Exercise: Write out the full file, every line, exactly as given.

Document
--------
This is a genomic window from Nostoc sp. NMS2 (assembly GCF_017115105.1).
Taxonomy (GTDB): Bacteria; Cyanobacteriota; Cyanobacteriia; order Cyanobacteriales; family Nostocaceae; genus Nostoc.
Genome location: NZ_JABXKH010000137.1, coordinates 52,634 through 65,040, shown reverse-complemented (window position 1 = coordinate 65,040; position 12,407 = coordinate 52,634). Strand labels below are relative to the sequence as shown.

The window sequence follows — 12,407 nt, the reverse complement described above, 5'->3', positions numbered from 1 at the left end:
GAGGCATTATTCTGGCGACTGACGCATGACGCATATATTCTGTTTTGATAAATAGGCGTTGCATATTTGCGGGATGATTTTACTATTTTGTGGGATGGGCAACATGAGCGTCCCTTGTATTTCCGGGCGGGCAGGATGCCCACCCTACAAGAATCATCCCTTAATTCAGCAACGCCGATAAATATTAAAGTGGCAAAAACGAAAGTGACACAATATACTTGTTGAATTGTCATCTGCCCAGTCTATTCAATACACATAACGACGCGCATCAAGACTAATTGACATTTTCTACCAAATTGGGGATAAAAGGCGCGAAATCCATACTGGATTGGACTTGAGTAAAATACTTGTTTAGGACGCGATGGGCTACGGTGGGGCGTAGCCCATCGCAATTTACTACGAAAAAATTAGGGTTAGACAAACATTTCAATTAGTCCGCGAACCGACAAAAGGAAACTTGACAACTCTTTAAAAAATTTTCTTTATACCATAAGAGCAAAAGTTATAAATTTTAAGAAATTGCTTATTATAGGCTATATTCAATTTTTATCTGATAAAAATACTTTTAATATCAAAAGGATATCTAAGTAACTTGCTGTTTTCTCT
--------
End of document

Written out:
This is a genomic window from Nostoc sp. NMS2 (assembly GCF_017115105.1).
Taxonomy (GTDB): Bacteria; Cyanobacteriota; Cyanobacteriia; order Cyanobacteriales; family Nostocaceae; genus Nostoc.
Genome location: NZ_JABXKH010000137.1, coordinates 52,634 through 65,040, shown reverse-complemented (window position 1 = coordinate 65,040; position 12,407 = coordinate 52,634). Strand labels below are relative to the sequence as shown.

The window sequence follows — 12,407 nt, the reverse complement described above, 5'->3', positions numbered from 1 at the left end:
GAGGCATTATTCTGGCGACTGACGCATGACGCATATATTCTGTTTTGATAAATAGGCGTTGCATATTTGCGGGATGATTTTACTATTTTGTGGGATGGGCAACATGAGCGTCCCTTGTATTTCCGGGCGGGCAGGATGCCCACCCTACAAGAATCATCCCTTAATTCAGCAACGCCGATAAATATTAAAGTGGCAAAAACGAAAGTGACACAATATACTTGTTGAATTGTCATCTGCCCAGTCTATTCAATACACATAACGACGCGCATCAAGACTAATTGACATTTTCTACCAAATTGGGGATAAAAGGCGCGAAATCCATACTGGATTGGACTTGAGTAAAATACTTGTTTAGGACGCGATGGGCTACGGTGGGGCGTAGCCCATCGCAATTTACTACGAAAAAATTAGGGTTAGACAAACATTTCAATTAGTCCGCGAACCGACAAAAGGAAACTTGACAACTCTTTAAAAAATTTTCTTTATACCATAAGAGCAAAAGTTATAAATTTTAAGAAATTGCTTATTATAGGCTATATTCAATTTTTATCTGATAAAAATACTTTTAATATCAAAAGGATATCTAAGTAACTTGCTGTTTTCTCT